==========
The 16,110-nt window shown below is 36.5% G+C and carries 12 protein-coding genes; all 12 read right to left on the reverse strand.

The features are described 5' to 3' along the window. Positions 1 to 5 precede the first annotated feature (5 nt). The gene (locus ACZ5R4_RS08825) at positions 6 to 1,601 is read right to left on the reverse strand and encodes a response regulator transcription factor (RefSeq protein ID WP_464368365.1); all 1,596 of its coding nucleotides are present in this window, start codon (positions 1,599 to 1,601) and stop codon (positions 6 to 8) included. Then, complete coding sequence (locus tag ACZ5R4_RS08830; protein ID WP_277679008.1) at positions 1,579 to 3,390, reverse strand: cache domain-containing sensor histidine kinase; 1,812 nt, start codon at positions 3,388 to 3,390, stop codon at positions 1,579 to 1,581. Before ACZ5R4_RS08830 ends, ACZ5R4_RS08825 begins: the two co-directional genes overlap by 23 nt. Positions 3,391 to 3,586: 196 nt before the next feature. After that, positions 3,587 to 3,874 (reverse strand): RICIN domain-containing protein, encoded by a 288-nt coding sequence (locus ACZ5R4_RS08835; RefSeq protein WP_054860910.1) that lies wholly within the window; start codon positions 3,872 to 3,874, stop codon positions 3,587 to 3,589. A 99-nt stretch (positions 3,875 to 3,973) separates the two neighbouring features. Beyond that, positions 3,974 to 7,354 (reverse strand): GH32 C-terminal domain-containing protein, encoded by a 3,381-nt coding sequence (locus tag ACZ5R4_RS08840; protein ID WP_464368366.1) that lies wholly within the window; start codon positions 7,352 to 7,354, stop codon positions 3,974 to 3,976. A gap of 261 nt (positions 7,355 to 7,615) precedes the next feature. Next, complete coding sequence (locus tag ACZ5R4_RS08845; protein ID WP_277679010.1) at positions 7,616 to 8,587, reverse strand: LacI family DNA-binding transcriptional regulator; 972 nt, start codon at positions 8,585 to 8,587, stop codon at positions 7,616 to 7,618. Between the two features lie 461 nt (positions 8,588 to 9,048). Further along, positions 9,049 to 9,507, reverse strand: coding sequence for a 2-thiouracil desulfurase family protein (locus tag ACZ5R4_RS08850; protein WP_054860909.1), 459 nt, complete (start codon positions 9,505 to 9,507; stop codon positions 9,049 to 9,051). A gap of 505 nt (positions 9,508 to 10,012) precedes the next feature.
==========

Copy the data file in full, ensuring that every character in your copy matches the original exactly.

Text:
The 16,110-nt window shown below is 36.5% G+C and carries 12 protein-coding genes; all 12 read right to left on the reverse strand.

The features are described 5' to 3' along the window. Positions 1 to 5 precede the first annotated feature (5 nt). The gene (locus ACZ5R4_RS08825) at positions 6 to 1,601 is read right to left on the reverse strand and encodes a response regulator transcription factor (RefSeq protein ID WP_464368365.1); all 1,596 of its coding nucleotides are present in this window, start codon (positions 1,599 to 1,601) and stop codon (positions 6 to 8) included. Then, complete coding sequence (locus tag ACZ5R4_RS08830; protein ID WP_277679008.1) at positions 1,579 to 3,390, reverse strand: cache domain-containing sensor histidine kinase; 1,812 nt, start codon at positions 3,388 to 3,390, stop codon at positions 1,579 to 1,581. Before ACZ5R4_RS08830 ends, ACZ5R4_RS08825 begins: the two co-directional genes overlap by 23 nt. Positions 3,391 to 3,586: 196 nt before the next feature. After that, positions 3,587 to 3,874 (reverse strand): RICIN domain-containing protein, encoded by a 288-nt coding sequence (locus ACZ5R4_RS08835; RefSeq protein WP_054860910.1) that lies wholly within the window; start codon positions 3,872 to 3,874, stop codon positions 3,587 to 3,589. A 99-nt stretch (positions 3,875 to 3,973) separates the two neighbouring features. Beyond that, positions 3,974 to 7,354 (reverse strand): GH32 C-terminal domain-containing protein, encoded by a 3,381-nt coding sequence (locus tag ACZ5R4_RS08840; protein ID WP_464368366.1) that lies wholly within the window; start codon positions 7,352 to 7,354, stop codon positions 3,974 to 3,976. A gap of 261 nt (positions 7,355 to 7,615) precedes the next feature. Next, complete coding sequence (locus tag ACZ5R4_RS08845; protein ID WP_277679010.1) at positions 7,616 to 8,587, reverse strand: LacI family DNA-binding transcriptional regulator; 972 nt, start codon at positions 8,585 to 8,587, stop codon at positions 7,616 to 7,618. Between the two features lie 461 nt (positions 8,588 to 9,048). Further along, positions 9,049 to 9,507, reverse strand: coding sequence for a 2-thiouracil desulfurase family protein (locus tag ACZ5R4_RS08850; protein WP_054860909.1), 459 nt, complete (start codon positions 9,505 to 9,507; stop codon positions 9,049 to 9,051). A gap of 505 nt (positions 9,508 to 10,012) precedes the next feature.